GOSPEL MEDITATION # 7
This Generation & The Pharisee and the Tax Collector
Matthew 11:16-19 & Luke 18:9-14
- Find a quiet place without distractions.
- Be comfortably alert, still, and at peace.
- Say the Lord’s Prayer. Sing or cant the Jesus Prayer
- Pray for family, friends, neighbors, and yourself.
- Slowly and carefully read the passage of Scripture.
- Reread it. From memory, determine the central points.
- Matthew 11:16-19 may or may not be genuine parable but some do, and those who do designate it “This Generation.”
- It has to do with a children’s game of imitation a wedding event and a funeral. The traditional wedding music is played and a funeral dirge is sung but there is not dancing or mourning.
- Jesus is referring to John the Baptist who came point to Jesus as the Messiah, and Jesus revealed who He was yet both messages were ignored and rejected. Jesus’ conclusion is, “wisdom is justified by her deeds” a phrase variously understood, but likely means that the future would reveal the truth.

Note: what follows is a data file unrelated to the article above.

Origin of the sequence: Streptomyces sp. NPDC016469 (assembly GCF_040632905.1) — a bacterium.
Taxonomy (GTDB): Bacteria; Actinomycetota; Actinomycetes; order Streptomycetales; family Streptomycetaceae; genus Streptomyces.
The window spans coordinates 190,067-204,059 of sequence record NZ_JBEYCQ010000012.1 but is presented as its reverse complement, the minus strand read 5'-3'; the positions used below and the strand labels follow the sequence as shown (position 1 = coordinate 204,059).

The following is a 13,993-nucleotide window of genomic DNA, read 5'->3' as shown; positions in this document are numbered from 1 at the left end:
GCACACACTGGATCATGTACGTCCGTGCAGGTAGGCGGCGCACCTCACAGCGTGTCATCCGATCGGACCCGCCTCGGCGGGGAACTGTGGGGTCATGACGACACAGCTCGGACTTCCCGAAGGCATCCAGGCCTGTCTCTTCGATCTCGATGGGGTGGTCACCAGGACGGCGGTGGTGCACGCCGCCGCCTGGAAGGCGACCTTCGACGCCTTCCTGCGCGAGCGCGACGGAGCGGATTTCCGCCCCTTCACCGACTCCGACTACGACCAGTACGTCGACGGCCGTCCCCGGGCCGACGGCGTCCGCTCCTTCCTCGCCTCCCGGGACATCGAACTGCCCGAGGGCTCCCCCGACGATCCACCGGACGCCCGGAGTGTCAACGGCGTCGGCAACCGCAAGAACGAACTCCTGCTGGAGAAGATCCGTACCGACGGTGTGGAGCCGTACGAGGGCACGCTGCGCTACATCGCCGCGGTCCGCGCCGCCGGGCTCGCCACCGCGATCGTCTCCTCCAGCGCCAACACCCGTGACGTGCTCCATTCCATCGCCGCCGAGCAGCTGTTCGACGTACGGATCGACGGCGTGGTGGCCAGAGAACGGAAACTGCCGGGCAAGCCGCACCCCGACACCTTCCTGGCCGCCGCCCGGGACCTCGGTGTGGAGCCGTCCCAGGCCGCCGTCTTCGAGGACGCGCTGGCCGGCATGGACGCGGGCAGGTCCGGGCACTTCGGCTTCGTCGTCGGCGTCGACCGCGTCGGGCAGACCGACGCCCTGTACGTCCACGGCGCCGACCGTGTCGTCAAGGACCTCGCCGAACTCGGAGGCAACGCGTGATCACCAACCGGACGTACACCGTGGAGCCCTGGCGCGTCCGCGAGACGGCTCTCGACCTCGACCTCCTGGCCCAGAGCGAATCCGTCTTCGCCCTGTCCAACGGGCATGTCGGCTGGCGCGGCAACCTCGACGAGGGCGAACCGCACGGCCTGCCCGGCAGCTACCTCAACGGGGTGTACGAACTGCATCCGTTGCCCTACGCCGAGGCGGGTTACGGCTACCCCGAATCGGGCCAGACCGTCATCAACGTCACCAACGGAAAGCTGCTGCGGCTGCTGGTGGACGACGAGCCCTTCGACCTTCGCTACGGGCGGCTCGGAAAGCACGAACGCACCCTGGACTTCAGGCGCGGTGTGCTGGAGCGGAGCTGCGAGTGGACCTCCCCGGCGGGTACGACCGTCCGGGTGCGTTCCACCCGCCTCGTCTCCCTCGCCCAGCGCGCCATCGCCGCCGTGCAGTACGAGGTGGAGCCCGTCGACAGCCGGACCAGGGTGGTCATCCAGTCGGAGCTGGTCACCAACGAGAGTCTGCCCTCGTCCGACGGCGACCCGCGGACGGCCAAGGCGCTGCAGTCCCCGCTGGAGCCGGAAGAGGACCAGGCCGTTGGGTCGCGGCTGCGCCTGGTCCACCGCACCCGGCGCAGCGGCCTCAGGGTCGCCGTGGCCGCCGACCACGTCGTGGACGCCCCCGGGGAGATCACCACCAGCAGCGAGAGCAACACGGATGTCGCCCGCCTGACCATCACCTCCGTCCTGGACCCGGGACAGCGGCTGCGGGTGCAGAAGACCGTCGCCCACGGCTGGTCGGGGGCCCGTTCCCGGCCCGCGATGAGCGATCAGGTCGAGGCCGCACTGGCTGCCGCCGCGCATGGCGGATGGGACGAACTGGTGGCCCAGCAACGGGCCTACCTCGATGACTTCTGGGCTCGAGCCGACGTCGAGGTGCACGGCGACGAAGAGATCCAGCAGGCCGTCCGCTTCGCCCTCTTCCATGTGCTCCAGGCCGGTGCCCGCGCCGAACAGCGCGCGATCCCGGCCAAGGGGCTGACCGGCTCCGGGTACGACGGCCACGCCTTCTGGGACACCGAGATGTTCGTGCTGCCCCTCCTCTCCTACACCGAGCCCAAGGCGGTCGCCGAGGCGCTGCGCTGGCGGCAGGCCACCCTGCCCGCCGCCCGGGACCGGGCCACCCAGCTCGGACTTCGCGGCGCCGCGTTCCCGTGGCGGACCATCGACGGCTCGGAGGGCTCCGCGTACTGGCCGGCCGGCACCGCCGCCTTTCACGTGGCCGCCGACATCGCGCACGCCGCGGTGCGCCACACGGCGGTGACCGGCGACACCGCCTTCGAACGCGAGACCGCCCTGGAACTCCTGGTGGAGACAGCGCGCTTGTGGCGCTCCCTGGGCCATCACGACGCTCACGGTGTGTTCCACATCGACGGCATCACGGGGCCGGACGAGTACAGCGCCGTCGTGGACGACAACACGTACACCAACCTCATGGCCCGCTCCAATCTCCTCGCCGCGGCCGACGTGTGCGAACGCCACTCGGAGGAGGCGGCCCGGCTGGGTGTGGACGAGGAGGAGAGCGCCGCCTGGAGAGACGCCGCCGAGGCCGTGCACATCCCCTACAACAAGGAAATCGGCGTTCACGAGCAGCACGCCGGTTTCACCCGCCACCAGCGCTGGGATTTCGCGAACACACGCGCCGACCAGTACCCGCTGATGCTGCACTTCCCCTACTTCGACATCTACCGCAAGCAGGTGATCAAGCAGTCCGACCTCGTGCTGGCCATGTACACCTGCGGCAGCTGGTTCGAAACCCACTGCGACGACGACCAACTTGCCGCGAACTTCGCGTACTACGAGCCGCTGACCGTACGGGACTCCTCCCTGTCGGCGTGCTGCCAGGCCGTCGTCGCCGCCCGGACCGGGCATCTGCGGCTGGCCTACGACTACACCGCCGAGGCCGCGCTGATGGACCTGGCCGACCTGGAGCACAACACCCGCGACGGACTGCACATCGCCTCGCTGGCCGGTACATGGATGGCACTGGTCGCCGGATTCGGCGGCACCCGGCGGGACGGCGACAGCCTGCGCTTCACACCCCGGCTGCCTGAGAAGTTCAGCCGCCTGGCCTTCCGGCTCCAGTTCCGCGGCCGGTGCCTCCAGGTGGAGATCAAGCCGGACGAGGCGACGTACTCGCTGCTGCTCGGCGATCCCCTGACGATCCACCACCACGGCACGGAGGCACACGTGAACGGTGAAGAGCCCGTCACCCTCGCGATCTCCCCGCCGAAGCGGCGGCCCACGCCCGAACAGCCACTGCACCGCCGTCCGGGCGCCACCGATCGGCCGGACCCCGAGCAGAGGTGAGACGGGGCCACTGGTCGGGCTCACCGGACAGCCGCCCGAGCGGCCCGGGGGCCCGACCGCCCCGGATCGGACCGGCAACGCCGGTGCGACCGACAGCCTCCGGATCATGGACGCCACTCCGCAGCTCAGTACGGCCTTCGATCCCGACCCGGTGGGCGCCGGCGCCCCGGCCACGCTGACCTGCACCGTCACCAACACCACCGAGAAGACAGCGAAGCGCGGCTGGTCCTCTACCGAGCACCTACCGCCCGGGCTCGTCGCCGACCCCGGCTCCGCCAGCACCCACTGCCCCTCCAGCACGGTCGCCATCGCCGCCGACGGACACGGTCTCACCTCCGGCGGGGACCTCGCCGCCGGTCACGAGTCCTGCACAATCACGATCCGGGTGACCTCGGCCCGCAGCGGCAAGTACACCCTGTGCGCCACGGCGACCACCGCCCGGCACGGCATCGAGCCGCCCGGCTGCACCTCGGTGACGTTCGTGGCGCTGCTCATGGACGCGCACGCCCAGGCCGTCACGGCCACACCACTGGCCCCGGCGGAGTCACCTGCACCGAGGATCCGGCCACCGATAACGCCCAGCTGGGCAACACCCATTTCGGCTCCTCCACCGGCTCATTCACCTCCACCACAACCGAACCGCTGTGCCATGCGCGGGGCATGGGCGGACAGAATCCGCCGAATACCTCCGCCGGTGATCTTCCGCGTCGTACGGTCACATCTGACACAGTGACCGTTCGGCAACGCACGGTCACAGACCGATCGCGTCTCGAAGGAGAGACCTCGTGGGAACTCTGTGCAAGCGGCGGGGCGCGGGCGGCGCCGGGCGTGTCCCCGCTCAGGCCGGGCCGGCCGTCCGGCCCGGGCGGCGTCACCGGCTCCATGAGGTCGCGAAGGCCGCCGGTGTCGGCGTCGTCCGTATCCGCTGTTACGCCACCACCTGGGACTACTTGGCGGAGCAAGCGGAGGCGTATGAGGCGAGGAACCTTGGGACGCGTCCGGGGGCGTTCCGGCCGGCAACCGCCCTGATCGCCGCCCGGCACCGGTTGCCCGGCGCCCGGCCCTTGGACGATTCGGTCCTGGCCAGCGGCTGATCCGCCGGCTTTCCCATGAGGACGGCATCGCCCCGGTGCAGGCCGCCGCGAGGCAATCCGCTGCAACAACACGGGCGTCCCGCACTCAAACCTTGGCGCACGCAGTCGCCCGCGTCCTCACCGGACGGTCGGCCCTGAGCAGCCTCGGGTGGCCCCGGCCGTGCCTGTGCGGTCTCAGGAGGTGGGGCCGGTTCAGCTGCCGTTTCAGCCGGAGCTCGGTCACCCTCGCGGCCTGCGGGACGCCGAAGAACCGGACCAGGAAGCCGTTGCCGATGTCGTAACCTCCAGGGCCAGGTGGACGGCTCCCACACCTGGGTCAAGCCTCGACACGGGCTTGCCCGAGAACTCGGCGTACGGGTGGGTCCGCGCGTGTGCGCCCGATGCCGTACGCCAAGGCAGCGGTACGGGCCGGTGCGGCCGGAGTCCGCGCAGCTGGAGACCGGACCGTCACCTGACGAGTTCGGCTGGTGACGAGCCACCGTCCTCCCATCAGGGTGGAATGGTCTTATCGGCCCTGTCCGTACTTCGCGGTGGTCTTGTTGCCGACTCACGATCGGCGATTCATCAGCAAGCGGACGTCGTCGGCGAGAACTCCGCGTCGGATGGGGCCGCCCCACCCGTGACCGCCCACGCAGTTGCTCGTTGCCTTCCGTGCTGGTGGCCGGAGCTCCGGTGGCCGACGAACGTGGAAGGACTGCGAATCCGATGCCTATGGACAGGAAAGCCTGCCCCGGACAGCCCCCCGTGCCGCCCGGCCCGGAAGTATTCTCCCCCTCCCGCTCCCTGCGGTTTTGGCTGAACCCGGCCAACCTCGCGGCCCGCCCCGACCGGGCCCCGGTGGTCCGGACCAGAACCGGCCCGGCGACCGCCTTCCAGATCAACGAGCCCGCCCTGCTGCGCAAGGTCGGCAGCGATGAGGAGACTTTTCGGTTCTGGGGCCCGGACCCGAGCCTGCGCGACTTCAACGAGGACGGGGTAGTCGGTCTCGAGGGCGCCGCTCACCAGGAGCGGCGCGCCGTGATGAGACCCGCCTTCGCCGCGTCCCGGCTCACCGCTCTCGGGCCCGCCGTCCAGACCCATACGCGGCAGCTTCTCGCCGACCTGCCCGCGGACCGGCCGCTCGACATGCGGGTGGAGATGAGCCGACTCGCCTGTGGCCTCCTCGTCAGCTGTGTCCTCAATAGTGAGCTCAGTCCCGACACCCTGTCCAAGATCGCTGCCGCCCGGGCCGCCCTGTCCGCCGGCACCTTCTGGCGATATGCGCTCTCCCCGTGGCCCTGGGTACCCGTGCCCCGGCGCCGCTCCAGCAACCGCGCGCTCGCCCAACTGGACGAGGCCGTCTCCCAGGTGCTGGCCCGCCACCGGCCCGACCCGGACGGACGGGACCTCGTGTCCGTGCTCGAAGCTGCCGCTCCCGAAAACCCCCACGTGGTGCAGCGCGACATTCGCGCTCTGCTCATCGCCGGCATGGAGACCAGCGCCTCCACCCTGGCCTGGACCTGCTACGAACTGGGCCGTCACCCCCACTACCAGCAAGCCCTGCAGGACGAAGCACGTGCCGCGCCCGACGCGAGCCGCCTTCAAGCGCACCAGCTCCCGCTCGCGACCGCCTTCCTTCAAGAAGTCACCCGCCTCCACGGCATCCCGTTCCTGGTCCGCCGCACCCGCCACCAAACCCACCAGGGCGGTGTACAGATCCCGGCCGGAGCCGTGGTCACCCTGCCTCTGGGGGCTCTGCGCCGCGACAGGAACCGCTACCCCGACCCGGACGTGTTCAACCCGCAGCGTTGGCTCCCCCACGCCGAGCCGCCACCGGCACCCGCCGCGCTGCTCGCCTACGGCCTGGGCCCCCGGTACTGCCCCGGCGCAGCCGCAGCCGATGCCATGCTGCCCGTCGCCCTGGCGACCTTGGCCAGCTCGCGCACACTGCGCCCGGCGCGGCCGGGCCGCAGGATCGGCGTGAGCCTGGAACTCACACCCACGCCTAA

- A tax collector, or publican, was a Jew who collected taxes for the Romans and demanded more than required and pocketed that. These were highly despised. The Pharisee, regular in this prayers, fastings (Mondays and Thursdays), and tithing. Oddly, many a Pharisee was despised by the people as well. In the parable, both arrive at the same time at the temple.
- “God, be merciful to me, a sinner” is the prayer of the tax collector. The contrast could not be greater. One depends on good deeds the other, having none, pleads for mercy.
- The crowd listening to the parable would have been shocked to hear of a tax collector being declared justified, meaning his sin in total was erased and forgiven. Jesus turns the parable to be a lesson on humility. The tax collector’s prayer became the oldest prayer in church history.